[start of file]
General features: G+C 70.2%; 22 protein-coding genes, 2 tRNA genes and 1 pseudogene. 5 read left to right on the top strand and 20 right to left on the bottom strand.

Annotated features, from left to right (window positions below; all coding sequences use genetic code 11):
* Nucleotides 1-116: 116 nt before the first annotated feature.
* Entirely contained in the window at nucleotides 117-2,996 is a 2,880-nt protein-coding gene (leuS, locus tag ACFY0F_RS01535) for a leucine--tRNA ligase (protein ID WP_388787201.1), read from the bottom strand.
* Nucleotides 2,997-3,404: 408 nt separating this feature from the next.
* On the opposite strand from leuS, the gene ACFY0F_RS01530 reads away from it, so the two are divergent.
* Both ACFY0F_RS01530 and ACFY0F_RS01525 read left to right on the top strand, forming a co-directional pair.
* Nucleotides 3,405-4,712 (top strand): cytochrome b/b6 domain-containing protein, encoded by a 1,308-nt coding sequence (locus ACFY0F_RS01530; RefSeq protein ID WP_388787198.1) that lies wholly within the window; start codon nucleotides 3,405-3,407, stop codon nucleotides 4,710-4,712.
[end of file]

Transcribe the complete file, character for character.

General features: G+C 70.2%; 22 protein-coding genes, 2 tRNA genes and 1 pseudogene. 5 read left to right on the top strand and 20 right to left on the bottom strand.

Annotated features, from left to right (window positions below; all coding sequences use genetic code 11):
* Nucleotides 1-116: 116 nt before the first annotated feature.
* Entirely contained in the window at nucleotides 117-2,996 is a 2,880-nt protein-coding gene (leuS, locus tag ACFY0F_RS01535) for a leucine--tRNA ligase (protein ID WP_388787201.1), read from the bottom strand.
* Nucleotides 2,997-3,404: 408 nt separating this feature from the next.
* On the opposite strand from leuS, the gene ACFY0F_RS01530 reads away from it, so the two are divergent.
* Both ACFY0F_RS01530 and ACFY0F_RS01525 read left to right on the top strand, forming a co-directional pair.
* Nucleotides 3,405-4,712 (top strand): cytochrome b/b6 domain-containing protein, encoded by a 1,308-nt coding sequence (locus ACFY0F_RS01530; RefSeq protein ID WP_388787198.1) that lies wholly within the window; start codon nucleotides 3,405-3,407, stop codon nucleotides 4,710-4,712.